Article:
33. 33. 33   Inner  City Alterna.ve  Medicine Roger  Bannister  breaks  the  4  Minute  Mile   on  May  6,  1954 Source:    Gallup  Daily,  April  2014   h_p://www.gallup.com/poll/poli9cs.aspx     What  are  mental  models?
  34. 34. What  is  common  about  all  these  brands? 34   Napster   Samsung     SGH-­‐E760     $2000  Car   MIT’s  Media  Lab   $100  laptop   All  these  breakthrough  innovations  challenged  the  mental  models  of  their  industries.   Sayaka  Endoscope   Capsule   Apple  iPad   Microsoft  Xbox   360  Kinect   Google   Glasses  
  35. 35. 35   Mental  Models  and  leadership  over  the  ages Power   Emo9onal   Intellectual   Network       Technology   Time  
  36. 36. 4  Examples  of  Mental  and  Leadership  Models 36  
  37. 37. 37   “Without  changing  our  pa<ern  of  thought,  we  will  not  be  able   to  solve  the  problems  we  created  with  our  current  pa<ern  of   thought.” -­‐  Albert  Einstein   •  Mental  Models  are  cri.cal.   The  Key  Points
  38. 38. 38   III.  InnovaDve  Business  Models
  39. 39. Business  Models 39  
  40. 40. Different  ages,  different  Business  Models Industrial   revolution  -­‐  1800   Services   revolution  -­‐  1975   Information   revolution  -­‐  1990   Network     revolution  -­‐  2010   Technology   Time   40  
  41. 41. Example  of  Business  Models  scaling exponential     algebraic  growth   arithmetic  growth   geometric  growth   Time   Growth   41  
  42. 42. Business  Models  scale  differently  based  on  technology Network     Facilitators   Technology   Facilitators   Service   Facilitators   Asset   Facilitators   make  many,  sell  many   make  one,  sell  many   hire  one,  sell  one     make  one,  sell  one   zero  marginal  cost   low  marginal  cost   medium  marginal  cost   high  marginal  cost   42  
  43. 43. Four  Business  Models  and  their  revenue  MulDpliers 4 Network  Technology   8 1 Services  Assets   2 43   Digital  divide  
  44. 44. Examples  of  companies 44   Credit  card  companies   Stock  exchanges   Social  Networks   Biotech     Software   Pharmaceutical     Retails   Industrials   Manufacturing   Consultants   Financial  Services   Insurance   4 Network  Technology   8 1 Services  Assets   2 Digital  divide  
  45. 45. Why  “8”  type  Business  Models  are  criDcal Networks   45   Services  Assets   Technology   8 Business  that  are  8’s  scale  using   other  people’s  money,   intelligence  and  relationships,   creating  less  need  for  capital  and   more  future  opportunity  for  open   innovation  in  a  flat  world   Digital  divide  
  46. 46. EXERCISE:    What  type  of  business  model  are  you? 46  
  47. 47. IV.  The  PracDDoner’s  PerspecDves   Sudhakar  Gor@   Chief  Digital  Officer   Environmental  Data  Resources   www.edrnet.com     sgor9@edrnet.com   47  
  48. 48. 48   V.  Transform  Your  Business  Model
  49. 49. What  Can  You  Do  to  Benefit  from  Networks? 49   ?  
  50. 50. Networks  are  all  around  us NETWORK  CATEGORY   POSSIBLE  VALUE  PROVIDED   Customers   •  Increased  loyalty/brand  awareness   •  Data  assets  about  customer  profile  or  ac9vity   •  Marke9ng  or  product  ideas   Employees   •  New  product  and  marke9ng  ideas   •  Opera9onal  improvements   •  Expert  support  –  both  internal  and  external   Suppliers  and  Partners   •  Improved  market/compe9tor  awareness   •  More  efficient  rela9onships   •  New  sales  and  marke9ng  channels   Investors   •  Sugges9ons  to  improve  valua9on   •  Market  awareness   •  Crowd  funding  solu9ons  –  e.g.  new  sources   Communi9es  (geographic,   business,  etc.)   •  Source  new  employees   •  Understand  local  poli9cs/news  as  it  affects  company   •  Advocacy  and  support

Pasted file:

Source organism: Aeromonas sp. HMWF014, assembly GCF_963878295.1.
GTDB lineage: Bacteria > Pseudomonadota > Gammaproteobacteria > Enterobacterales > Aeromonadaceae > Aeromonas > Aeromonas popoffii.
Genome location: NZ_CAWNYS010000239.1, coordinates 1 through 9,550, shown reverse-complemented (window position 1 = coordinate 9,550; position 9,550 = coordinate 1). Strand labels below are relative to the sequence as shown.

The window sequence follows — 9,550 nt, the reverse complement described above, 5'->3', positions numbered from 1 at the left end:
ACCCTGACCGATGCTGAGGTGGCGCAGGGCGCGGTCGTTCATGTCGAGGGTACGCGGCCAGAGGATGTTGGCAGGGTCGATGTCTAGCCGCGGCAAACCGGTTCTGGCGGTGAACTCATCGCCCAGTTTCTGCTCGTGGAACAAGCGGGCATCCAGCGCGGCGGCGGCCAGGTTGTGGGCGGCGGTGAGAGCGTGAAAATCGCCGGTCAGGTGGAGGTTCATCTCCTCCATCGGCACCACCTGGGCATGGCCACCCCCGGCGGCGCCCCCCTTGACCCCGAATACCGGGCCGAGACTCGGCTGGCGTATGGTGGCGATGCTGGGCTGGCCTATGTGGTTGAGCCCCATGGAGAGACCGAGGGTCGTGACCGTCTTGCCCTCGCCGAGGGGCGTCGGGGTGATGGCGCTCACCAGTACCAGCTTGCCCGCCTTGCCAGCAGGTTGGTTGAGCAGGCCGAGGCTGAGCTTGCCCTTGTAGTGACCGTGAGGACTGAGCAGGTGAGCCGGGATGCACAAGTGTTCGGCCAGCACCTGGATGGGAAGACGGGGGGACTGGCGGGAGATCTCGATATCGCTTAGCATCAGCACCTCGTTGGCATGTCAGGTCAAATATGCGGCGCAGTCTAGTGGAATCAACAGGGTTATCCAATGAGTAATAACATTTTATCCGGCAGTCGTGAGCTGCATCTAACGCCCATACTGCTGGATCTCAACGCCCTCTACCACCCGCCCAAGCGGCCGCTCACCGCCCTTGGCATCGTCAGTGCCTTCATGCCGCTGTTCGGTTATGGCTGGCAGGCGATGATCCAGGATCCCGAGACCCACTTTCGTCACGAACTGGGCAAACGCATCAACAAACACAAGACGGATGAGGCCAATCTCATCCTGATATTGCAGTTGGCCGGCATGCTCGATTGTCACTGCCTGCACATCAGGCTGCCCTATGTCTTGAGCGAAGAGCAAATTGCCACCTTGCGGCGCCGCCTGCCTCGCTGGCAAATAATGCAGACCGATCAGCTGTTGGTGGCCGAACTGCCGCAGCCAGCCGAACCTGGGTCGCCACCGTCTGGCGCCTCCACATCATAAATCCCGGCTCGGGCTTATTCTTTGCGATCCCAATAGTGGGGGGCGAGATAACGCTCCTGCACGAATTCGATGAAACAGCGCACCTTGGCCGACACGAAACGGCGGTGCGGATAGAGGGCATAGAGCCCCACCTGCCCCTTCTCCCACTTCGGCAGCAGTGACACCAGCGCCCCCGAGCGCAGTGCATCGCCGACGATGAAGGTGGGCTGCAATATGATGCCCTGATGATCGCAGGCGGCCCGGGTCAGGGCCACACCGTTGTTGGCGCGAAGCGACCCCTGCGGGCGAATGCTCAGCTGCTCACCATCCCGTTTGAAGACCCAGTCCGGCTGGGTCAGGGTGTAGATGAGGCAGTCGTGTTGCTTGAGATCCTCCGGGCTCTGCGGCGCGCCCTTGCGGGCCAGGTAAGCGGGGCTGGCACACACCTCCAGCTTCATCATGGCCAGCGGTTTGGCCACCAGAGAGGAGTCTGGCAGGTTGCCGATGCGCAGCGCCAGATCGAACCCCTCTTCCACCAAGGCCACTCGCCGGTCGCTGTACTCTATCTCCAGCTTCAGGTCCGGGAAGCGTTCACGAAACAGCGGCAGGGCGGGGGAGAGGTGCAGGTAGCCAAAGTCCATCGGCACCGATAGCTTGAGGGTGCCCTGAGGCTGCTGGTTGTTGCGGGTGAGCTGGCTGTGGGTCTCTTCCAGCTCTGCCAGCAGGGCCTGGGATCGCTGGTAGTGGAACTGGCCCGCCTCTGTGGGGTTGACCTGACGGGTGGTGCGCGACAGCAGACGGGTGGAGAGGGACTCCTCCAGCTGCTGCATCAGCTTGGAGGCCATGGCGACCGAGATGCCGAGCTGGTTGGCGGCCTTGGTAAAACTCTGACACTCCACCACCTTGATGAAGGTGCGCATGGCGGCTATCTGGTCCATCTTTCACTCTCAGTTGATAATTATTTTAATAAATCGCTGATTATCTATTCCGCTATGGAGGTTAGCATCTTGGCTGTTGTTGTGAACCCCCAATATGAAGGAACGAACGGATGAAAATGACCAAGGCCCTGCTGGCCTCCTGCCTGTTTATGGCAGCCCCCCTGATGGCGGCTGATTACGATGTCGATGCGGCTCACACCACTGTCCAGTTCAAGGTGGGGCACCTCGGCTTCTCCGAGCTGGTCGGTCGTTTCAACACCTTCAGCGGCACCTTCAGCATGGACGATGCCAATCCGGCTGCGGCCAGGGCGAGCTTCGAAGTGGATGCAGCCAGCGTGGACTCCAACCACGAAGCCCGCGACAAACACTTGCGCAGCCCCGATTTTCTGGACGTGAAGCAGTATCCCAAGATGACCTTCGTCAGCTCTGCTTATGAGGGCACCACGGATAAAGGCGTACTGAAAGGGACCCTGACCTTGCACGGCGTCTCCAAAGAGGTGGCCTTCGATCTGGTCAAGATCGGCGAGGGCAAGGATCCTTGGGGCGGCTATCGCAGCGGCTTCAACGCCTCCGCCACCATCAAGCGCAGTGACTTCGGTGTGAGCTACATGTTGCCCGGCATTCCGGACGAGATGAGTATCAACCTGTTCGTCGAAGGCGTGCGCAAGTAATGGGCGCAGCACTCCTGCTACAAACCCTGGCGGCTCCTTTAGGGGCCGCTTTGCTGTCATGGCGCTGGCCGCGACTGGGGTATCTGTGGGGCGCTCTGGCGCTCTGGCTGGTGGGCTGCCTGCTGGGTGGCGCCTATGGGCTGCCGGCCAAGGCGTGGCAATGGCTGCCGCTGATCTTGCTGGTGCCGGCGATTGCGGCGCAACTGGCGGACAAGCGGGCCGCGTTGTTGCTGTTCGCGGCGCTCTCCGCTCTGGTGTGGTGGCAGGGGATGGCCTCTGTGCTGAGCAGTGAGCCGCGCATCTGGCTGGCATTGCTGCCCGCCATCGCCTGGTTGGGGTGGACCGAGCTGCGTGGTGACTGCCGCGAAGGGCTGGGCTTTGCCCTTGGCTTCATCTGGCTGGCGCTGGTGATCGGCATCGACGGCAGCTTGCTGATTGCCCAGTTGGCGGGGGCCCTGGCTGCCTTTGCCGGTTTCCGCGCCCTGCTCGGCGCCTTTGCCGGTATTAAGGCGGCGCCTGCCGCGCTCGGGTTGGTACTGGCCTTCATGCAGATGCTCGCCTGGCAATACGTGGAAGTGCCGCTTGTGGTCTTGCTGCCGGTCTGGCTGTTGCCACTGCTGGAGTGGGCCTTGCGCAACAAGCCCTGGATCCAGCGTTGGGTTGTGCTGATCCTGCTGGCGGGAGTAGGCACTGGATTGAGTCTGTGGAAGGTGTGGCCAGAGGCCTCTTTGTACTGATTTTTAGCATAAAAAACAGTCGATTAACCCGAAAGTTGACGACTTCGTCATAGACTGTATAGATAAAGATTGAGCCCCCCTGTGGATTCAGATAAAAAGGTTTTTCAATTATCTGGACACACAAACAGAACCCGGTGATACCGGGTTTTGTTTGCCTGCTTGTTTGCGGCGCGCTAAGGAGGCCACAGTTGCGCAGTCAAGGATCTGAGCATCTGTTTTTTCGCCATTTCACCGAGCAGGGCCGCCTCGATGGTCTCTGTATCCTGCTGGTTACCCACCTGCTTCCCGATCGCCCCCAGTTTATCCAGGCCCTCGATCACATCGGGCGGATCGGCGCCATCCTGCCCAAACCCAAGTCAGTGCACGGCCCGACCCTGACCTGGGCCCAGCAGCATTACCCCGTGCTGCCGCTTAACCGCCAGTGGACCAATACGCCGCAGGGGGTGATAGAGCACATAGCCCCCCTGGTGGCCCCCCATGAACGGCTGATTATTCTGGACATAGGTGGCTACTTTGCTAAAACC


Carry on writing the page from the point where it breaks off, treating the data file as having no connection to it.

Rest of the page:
51. 51. •  Customers   •  Employees     •  Suppliers   •  Distributors   •  Partners     •  Investors     •  Communi9es     •  Other     Which  Networks  Do  You  have? 51   Not  Effective   at  all   Extremely   Effective    1                2                  3                  4                  5                  6                  7                8                9                10   Not  Effective   at  all   Extremely   Effective    1                2                  3                  4                  5                  6                  7                8                9                10   Not  Effective   at  all   Extremely   Effective    1                2                  3                  4                  5                  6                  7                8                9                10   Not  Effective   at  all   Extremely   Effective    1                2                  3                  4                  5                  6                  7                8                9                10   Not  Effective   at  all   Extremely   Effective    1                2                  3                  4                  5                  6                  7                8                9                10   Not  Effective   at  all   Extremely   Effective    1                2                  3                  4                  5                  6                  7                8                9                10   Not  Effective   at  all   Extremely   Effective    1                2                  3                  4                  5                  6                  7                8                9                10   Not  Effective   at  all   Extremely   Effective    1                2                  3                  4                  5                  6                  7                8                9                10